ON THE OCCASION OF
THE 350TH COMMEMORATION OF THE CASTLE OF GOOD HOPE
UNVEILING OF A STATUE OF HIS MAJESTY KING CETSHWAYO
PRINCE MANGOSUTHU BUTHELEZI MP
GREAT GRANDSON OF HIS MAJESTY KING CETSHWAYO AND
TRADITIONAL PRIME MINISTER TO THE ZULU MONARCH AND NATION
Castle of Good Hope, Cape Town
His Excellency the President of South Africa, Mr JG Zuma;
Her Excellency the Minister of Defence and Military Veterans, Ms Mapisa-Nqakula MP;
Members of the Royal Families of the amaZulu, the amaHlubi and BaPedi;
Leaders of the Khoisan;
Honourable Ministers, Deputy Ministers and officials of the Government of South Africa;
Kings and Traditional Leaders;
And all the descendants of our country’s brave warriors.
As the great grandson of His Majesty King Cetshwayo ka Mpande, I am humbled to witness the unveiling of a statue memorialising his part in our nation’s history.
Today I am leading the delegation of our present King, His Majesty King Zwelithini ka Bhekuzulu. As the traditional Prime Minister to the Zulu Monarch and Nation, I lead this delegation on the instruction of the King, even though the Honourable Minister of Defence and Military Veterans invited me in my own right as one of the great grandsons of King Cetshwayo.
We have amongst this delegation some of the cousins of the present King, who are King Cetshwayo’s great great grandchildren. We also have the present King’s children, who are the descendants of King Cetshwayo, since our present King is King Cetshwayo’s great great grandson and sits on his throne. The King’s sons who are in the King’s delegation are Prince Nhlanganiso, Prince Misuzulu and Prince Buza. Also present are the King’s brother, Prince Mbonisi, and Prince Sam, Prince Nsikayezwe Cebekhulu.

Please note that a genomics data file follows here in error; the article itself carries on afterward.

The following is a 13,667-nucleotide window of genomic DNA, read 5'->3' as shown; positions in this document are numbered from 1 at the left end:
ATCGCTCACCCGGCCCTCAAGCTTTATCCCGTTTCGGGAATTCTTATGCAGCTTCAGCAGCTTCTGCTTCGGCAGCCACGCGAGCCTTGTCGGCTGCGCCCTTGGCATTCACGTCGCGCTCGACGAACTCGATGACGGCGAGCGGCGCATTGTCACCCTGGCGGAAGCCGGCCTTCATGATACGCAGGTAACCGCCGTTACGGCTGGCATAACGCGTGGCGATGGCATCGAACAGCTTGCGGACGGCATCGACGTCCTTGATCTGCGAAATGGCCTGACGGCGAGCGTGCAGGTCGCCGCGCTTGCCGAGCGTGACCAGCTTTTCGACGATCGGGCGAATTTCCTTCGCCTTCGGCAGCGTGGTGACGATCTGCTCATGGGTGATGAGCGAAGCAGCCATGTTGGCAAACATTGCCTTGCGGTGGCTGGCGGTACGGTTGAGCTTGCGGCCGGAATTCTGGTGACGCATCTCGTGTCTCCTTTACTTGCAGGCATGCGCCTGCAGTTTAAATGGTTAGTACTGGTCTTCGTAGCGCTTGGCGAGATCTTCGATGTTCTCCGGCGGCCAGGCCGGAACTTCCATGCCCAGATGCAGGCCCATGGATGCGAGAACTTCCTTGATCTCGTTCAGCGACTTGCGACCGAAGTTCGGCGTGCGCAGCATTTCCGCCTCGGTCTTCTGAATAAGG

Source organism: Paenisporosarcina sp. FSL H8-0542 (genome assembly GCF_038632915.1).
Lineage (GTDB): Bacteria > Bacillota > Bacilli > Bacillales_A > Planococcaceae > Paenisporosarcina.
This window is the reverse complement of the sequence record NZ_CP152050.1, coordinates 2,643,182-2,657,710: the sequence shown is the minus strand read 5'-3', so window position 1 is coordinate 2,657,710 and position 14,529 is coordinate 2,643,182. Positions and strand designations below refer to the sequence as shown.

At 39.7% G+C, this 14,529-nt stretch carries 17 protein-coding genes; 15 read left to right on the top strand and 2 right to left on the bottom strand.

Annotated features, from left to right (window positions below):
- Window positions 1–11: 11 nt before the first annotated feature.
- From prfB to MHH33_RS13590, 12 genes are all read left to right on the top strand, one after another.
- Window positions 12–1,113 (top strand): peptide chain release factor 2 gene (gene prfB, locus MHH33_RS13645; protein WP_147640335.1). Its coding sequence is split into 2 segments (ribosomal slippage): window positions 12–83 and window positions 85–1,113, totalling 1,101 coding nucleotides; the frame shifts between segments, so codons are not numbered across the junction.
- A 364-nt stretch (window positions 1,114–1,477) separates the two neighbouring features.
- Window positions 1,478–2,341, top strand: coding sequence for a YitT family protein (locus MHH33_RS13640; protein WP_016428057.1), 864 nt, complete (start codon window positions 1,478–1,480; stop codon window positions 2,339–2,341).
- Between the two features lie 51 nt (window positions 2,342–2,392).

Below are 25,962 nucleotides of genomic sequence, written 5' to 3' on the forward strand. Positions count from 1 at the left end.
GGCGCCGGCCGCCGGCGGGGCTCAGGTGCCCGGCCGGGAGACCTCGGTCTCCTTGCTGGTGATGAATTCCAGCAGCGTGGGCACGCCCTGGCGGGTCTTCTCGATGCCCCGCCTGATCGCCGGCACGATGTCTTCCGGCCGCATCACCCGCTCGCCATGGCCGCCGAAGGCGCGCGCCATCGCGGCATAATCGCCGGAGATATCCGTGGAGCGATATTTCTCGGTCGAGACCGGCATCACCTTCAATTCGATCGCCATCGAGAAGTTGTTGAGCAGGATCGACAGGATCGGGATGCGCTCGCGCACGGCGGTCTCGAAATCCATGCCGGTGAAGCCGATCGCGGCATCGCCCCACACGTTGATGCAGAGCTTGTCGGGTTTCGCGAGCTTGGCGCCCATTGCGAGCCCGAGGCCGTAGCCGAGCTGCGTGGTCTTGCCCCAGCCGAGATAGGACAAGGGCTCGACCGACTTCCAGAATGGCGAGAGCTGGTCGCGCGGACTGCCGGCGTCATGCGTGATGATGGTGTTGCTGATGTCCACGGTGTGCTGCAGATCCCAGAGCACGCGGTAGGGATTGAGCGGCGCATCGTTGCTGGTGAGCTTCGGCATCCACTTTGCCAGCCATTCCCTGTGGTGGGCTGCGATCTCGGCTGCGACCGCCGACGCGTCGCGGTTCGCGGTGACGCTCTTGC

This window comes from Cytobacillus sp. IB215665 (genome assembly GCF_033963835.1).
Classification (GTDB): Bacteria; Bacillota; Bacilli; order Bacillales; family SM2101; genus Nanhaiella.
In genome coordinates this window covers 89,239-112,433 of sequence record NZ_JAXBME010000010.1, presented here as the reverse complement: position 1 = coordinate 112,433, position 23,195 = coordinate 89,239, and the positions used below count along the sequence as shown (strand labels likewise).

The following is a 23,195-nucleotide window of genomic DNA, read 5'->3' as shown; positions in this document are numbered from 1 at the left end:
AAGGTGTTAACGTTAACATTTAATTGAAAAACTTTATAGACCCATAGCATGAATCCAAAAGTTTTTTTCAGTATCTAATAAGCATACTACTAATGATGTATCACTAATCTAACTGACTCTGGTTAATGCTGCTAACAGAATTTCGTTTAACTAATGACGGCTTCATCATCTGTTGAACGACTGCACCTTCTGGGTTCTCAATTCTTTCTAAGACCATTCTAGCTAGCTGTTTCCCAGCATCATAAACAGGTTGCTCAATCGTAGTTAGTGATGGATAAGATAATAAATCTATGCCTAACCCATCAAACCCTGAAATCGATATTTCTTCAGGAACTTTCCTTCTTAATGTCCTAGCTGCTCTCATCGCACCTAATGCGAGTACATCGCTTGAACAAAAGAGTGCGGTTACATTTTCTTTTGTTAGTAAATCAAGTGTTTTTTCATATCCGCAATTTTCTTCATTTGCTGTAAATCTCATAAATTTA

The Chairperson of the KwaZulu Natal House of Traditional Leaders, Inkosi Pathisiswe Chiliza, and other amakhosi, as well as the King’s Indunas are also with us in this delegation.
In 1963, I had the honour to play the role of King Cetshwayo in the film “Zulu”, which today is regarded as one of the 500 greatest films that have ever been made. I believe it is important that we relate history in a way that is accessible to this generation.
It is fitting, therefore, as we commemorate 350 years of the Castle of Good Hope, that we honour the kings, traditional leaders and warriors who fought against colonialism throughout our nation’s history. The struggle for liberation in South Africa could not have been won but for their contribution. Their role has not yet been fully appreciated or documented, but today we strike a victory for the record of history.
Today, I pay homage to Inkosi Langalibalele ka Mthimkulu of the amaHlubi, to Kgosi Sekhukhune of the BaPedi, and to Doman, the Khoisan fighter for freedom. But my deepest gratitude is for the honouring of King Cetshwayo of the amaZulu.
I was born to the daughter of King Dinuzulu ka Cetshwayo, and to the son of the King’s Prime Minister. On both sides of my family, I trace my lineage back to those who fought at Isandlwana, and to those who struggled for liberation.